Richard Wagner is without a doubt the most divisive composer ever to have existed. Why so much hate? Richard Wagner is a controversial name in classical music history, due to his views, his character, but also his music. Loved by many, hated by many, the music of the German composer is not the easiest to approach.
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Step 1: Avoid starting with the longest works
Step 2: Listen to excerpts of his operas
Richard Wagner is known as one of the most progressive composers in history. His name has been linked to almost all the significant historical events of the 19th and 20th centuries. As a boy, he was interested in literature and loved the plays of William Shakespeare. At age 15 he wrote a play and at 16 his first music compositions. Later in his teenage years, he attended Leipzig University to study and as a result he became more interested in music composition.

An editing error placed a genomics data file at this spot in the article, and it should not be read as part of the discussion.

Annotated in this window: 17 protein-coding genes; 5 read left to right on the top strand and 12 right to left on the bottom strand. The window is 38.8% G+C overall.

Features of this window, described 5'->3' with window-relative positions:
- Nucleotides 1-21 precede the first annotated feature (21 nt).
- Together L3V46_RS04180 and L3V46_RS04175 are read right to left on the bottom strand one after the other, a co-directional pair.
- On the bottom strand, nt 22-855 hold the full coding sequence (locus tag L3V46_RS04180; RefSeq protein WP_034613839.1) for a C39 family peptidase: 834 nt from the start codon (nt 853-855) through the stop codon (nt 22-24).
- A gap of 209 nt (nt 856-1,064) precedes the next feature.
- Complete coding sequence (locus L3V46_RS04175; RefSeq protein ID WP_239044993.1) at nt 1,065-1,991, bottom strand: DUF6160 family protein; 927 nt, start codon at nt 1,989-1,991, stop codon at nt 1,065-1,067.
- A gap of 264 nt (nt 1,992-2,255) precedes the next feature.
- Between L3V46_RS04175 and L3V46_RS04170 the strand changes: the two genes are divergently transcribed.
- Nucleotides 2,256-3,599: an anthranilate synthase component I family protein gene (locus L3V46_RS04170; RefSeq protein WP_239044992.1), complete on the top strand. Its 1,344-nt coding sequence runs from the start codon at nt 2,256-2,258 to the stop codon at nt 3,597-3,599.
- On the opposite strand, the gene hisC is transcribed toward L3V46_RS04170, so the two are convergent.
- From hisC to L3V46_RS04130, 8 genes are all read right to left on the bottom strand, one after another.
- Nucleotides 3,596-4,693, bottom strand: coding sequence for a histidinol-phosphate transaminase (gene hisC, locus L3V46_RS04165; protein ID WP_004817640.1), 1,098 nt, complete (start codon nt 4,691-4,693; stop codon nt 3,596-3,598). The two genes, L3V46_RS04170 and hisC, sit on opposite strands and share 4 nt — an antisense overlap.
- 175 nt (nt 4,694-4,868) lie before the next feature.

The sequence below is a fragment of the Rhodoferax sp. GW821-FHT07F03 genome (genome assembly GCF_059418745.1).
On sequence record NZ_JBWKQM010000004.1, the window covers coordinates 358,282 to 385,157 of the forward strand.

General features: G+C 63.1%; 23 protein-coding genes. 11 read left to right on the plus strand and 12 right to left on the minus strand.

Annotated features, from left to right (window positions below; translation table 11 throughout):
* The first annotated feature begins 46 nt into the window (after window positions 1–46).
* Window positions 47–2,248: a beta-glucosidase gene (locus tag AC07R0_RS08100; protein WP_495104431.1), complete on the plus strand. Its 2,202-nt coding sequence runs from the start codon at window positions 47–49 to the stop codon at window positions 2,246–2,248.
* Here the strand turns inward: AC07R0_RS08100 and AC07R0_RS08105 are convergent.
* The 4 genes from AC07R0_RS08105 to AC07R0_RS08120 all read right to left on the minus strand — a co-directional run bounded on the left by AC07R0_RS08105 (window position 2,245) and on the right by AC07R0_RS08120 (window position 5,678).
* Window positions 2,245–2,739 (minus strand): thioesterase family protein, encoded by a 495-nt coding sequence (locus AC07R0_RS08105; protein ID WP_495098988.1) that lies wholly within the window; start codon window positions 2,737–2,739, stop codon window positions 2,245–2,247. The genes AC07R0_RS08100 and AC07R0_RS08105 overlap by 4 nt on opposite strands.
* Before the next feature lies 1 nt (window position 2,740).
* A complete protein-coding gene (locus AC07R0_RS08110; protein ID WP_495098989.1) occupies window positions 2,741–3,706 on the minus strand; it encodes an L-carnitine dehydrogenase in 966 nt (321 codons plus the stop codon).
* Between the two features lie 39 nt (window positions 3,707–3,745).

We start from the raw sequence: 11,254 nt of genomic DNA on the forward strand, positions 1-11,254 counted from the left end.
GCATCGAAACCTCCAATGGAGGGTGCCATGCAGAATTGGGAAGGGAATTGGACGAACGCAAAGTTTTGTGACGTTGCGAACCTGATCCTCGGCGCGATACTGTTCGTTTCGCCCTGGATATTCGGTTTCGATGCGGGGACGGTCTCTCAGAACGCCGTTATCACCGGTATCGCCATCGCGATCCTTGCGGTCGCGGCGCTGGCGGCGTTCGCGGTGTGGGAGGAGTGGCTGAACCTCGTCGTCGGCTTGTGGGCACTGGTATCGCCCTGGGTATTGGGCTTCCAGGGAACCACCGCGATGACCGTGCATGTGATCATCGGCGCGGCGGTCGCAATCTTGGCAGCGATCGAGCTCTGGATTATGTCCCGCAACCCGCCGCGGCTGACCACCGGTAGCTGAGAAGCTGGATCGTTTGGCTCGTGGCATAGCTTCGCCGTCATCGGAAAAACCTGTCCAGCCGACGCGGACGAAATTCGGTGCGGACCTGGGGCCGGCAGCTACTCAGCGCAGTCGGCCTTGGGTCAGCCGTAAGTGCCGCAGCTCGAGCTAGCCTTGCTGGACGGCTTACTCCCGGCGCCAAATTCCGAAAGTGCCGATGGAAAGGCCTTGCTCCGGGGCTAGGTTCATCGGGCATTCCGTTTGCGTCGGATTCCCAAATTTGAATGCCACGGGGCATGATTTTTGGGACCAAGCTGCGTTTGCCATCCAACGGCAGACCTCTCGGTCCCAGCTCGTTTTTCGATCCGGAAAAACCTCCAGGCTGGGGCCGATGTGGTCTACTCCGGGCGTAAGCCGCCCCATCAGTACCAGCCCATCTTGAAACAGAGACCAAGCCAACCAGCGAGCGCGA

The music you might recognise
Sign in Register. News Guardian. Can we forgive him? Richard Wagner was a great composer - but also a virulent anti-semite. As the Wagner festival at Bayreuth opens, Adrian Mourby asks whether we can play his music with a clear conscience Friday 21 July The Guardian Around years ago, a failed composer and revolutionary used an assumed name to publish his latest page pamphlet. Although Richard Wagner's ideas were to find their final form 20 years later in his opera cycle The Ring, his early attempts at philosophy reflect recognisably Wagnerian concerns: that nature is destroyed by industry; that it is unnatural to pursue power at the expense of love; that capitalism is corrupt; that the state often at odds with the people; that we live in an age where entertainment is considered more important than art. Nothing much to argue with there. But what people today remember from Wagner's quasi-philosophical period is his contention that it was the Jews who were responsible for much that was going wrong in art and society.